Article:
Health officials say some Minnesota parents are not testing kids for COVID-19 to keep athletics going | KSTP.com

Health officials say some Minnesota parents are not testing kids for COVID-19 to keep athletics going

Ben Henry
Updated: March 24, 2021 10:48 PM
Created: March 24, 2021 10:29 PM

A local public health department calls it disturbing, and the state health department says it could lead to more COVID-19 deaths.

Families across the state choose not to test their children who are student-athletes in fear of them missing games. At least one community is trying to stop that from happening.

On March 15, families in the Hibbing School District received a letter from the Saint Louis County Public Health Division Director Amy Westbrook.

“In just the first two weeks of March, we have 11 confirmed cases in youth ages 5-19, and a significant percentage of these cases are linked to athletic activities,” Westbrook’s letter states. “Also disturbing, we are hearing of instances of parents intentionally avoiding getting their children tested and encouraging others to do the same.”

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Westbrook understands how important high school athletics are to families, but as community leader’s fight against the pandemic, she understands the importance of testing.

“We’re hearing in our communities that parents – not all parents – are holding backtesting just so their kids can play one more game, or have one more day in school, those sorts of things. It’s certainly not widespread, but it is happening,” Westbrook told 5 EYEWITNESS NEWS.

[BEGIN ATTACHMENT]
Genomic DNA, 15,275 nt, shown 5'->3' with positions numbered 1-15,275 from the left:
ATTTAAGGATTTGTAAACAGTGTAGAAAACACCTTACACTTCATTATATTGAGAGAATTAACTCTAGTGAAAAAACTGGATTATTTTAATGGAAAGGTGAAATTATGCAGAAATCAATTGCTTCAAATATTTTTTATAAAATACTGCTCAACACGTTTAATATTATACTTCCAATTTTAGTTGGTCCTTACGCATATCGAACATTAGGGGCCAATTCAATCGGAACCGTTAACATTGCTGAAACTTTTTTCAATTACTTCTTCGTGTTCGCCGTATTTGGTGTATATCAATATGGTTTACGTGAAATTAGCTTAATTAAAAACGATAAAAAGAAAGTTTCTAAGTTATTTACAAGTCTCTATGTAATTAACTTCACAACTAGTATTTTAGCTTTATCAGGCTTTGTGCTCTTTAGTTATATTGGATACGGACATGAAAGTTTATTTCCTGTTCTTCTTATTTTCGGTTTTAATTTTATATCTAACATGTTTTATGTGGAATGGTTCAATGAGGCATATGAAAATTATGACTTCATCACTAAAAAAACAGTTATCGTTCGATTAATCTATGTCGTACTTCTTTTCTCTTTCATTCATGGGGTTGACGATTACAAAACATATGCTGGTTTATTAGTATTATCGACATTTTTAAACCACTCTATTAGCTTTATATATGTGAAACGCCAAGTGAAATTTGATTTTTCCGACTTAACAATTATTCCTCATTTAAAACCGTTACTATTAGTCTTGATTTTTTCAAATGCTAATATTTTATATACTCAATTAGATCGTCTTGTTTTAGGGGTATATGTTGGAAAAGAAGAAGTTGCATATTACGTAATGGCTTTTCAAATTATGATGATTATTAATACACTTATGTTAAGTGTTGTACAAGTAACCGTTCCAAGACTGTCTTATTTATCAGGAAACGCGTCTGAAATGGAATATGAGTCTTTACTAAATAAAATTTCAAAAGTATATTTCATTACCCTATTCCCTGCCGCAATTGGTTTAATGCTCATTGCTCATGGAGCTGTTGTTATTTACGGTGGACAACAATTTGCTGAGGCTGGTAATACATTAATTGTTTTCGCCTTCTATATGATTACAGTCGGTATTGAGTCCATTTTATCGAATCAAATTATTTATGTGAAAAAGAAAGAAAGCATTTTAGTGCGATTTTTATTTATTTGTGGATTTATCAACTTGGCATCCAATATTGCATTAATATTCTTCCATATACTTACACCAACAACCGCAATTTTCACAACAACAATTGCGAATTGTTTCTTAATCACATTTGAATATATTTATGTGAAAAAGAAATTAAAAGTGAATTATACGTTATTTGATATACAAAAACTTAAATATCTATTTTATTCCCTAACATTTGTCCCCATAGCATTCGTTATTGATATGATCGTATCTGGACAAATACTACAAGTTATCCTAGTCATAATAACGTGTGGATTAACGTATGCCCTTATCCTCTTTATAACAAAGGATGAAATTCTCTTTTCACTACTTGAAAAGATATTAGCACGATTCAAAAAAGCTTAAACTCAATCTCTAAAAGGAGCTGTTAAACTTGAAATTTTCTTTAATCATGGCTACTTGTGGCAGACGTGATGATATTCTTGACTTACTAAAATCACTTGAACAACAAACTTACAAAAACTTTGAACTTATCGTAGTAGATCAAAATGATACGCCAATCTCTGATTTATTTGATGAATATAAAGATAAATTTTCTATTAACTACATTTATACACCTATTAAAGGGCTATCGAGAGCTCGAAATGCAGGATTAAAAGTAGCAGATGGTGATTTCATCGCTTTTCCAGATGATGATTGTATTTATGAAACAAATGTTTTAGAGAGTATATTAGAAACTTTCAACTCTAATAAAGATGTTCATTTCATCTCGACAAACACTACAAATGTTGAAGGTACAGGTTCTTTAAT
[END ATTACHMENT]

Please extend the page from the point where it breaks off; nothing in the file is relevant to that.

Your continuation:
“We want to encourage parents to continue to take a responsible approach and get their kids tested when they are identified as close contact, when they have symptoms, and [that includes] family members and parents alike,” she added.

Not all are going against the guidance.

The Centennial High School girl’s hockey team had to cut their season short days before their first game in the state tournament.

The Minnesota Department of Health says it’s aware parents are choosing not to test their children who are student-athletes and that it’s happening across the state. 

“Such a choice would be a short-term decision with long-term implications. Ultimately it leads to more spread of disease, more hospitalizations and deaths that undermine [the] opening up that has happened,” an MDH spokesperson commented to 5 EYEWITNESS NEWS.

As for testing guidance for students and student-athletes, MDH sent us the following:

“As kids return to the classroom, we encourage families to get tested for COVID-19 every two weeks. For kids involved in any extra-curricular activities or sports where social distancing is not possible, we recommend getting tested every week and 2-3 days before games and competitions. This will help limit the spread, avoid pauses to sports, and keep kids in the classroom.”

To learn more specifics surrounding the state’s guidance with high school activities, click here.


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